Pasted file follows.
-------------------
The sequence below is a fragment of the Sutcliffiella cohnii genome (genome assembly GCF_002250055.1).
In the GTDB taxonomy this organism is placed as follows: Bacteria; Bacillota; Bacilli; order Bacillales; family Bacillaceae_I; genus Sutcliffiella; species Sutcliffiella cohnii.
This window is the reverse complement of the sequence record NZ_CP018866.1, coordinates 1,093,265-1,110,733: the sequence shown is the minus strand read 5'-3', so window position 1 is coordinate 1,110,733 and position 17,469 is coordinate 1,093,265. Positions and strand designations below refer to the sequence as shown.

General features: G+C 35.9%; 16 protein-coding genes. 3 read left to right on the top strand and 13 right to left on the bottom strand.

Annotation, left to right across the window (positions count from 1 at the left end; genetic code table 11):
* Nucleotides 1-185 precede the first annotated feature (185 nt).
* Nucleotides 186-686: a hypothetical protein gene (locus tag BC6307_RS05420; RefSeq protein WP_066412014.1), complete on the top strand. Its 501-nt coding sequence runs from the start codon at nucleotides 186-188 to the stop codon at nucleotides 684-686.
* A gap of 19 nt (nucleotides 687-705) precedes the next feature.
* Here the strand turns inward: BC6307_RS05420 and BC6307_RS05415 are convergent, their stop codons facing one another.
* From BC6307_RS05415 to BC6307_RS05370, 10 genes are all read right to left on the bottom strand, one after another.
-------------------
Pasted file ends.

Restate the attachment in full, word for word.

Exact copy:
The sequence below is a fragment of the Sutcliffiella cohnii genome (genome assembly GCF_002250055.1).
In the GTDB taxonomy this organism is placed as follows: Bacteria; Bacillota; Bacilli; order Bacillales; family Bacillaceae_I; genus Sutcliffiella; species Sutcliffiella cohnii.
This window is the reverse complement of the sequence record NZ_CP018866.1, coordinates 1,093,265-1,110,733: the sequence shown is the minus strand read 5'-3', so window position 1 is coordinate 1,110,733 and position 17,469 is coordinate 1,093,265. Positions and strand designations below refer to the sequence as shown.

General features: G+C 35.9%; 16 protein-coding genes. 3 read left to right on the top strand and 13 right to left on the bottom strand.

Annotation, left to right across the window (positions count from 1 at the left end; genetic code table 11):
* Nucleotides 1-185 precede the first annotated feature (185 nt).
* Nucleotides 186-686: a hypothetical protein gene (locus tag BC6307_RS05420; RefSeq protein WP_066412014.1), complete on the top strand. Its 501-nt coding sequence runs from the start codon at nucleotides 186-188 to the stop codon at nucleotides 684-686.
* A gap of 19 nt (nucleotides 687-705) precedes the next feature.
* Here the strand turns inward: BC6307_RS05420 and BC6307_RS05415 are convergent, their stop codons facing one another.
* From BC6307_RS05415 to BC6307_RS05370, 10 genes are all read right to left on the bottom strand, one after another.